Study finds that truckers’ poor health could spike crash risk
Truckers with three or more medical conditions carry two to four times the risk of being in a crash when compared to healthier drivers, according to a new study from the University of Utah School of Medicine.
Researchers say the study indicates that truckers might not just be a danger to themselves – but to other drivers on the road, according to a press release about the study. The results were published in the Journal of Occupational and Environmental Health.
“What these data are telling us is that with decreasing health comes increased crash risk, including crashes that truck drivers could prevent,” says the study’s lead author Matthew Thiese, an assistant professor at the Rocky Mountain Center for Occupational and Environmental Health, in the press release.
Researchers looked at medical records from nearly 50,000 commercial truck drivers. Nearly 35 percent showed signs of at least one of many serious medical conditions such as heart disease and diabetes that are connected to poor driving. Then, researchers compared a driver’s medical and crash history.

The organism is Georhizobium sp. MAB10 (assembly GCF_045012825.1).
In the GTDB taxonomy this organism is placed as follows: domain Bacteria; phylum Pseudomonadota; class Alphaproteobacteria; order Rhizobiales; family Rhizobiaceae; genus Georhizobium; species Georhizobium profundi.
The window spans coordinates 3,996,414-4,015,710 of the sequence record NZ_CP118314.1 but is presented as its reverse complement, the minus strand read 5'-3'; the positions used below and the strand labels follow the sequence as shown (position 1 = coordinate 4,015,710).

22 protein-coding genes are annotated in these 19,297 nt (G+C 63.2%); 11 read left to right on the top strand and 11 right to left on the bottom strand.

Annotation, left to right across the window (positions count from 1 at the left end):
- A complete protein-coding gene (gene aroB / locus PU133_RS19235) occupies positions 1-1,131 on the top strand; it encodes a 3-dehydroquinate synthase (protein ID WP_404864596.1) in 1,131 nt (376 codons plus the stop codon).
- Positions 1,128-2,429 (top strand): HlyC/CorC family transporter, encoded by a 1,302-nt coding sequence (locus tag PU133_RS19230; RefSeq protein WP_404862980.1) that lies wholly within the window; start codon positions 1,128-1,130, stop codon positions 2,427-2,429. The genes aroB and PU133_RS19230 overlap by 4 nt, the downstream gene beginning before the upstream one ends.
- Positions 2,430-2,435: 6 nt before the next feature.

According to the study, there were 29 injury-causing accidents among all truck drivers per 100 million miles traveled. For those with three or more illnesses, it spiked to 93 injury-causing accidents per 100 million miles traveled. Accidents increased regardless of a driver’s age or experience.
Current guidelines require that truckers stop driving only if they have a major health concern, not a variety of less serious illnesses. Researchers said they need to continue to study the issue to determine the best practices to keep both truck drivers and the public safe on the road.
“If we can better understand the interplay between driver health and crash risk, then we can better address safety concerns,” said the study’s senior author Dr. Kurt Hegmann, director of the Rocky Mountain Center, in the press release.
Here on the MKC Medical Management blog, we’ve said it before. When evaluating vehicle accident claims, it’s critical to consider pre-existing conditions that could have caused the crash and could impact the level of injuries – not only to the drivers, but to other people involved.
A thorough reading of emergency room and other health records is critical to suss out all of the relevant information and how that information impacts the claim whatever the payer source. That should always include pre-existing conditions.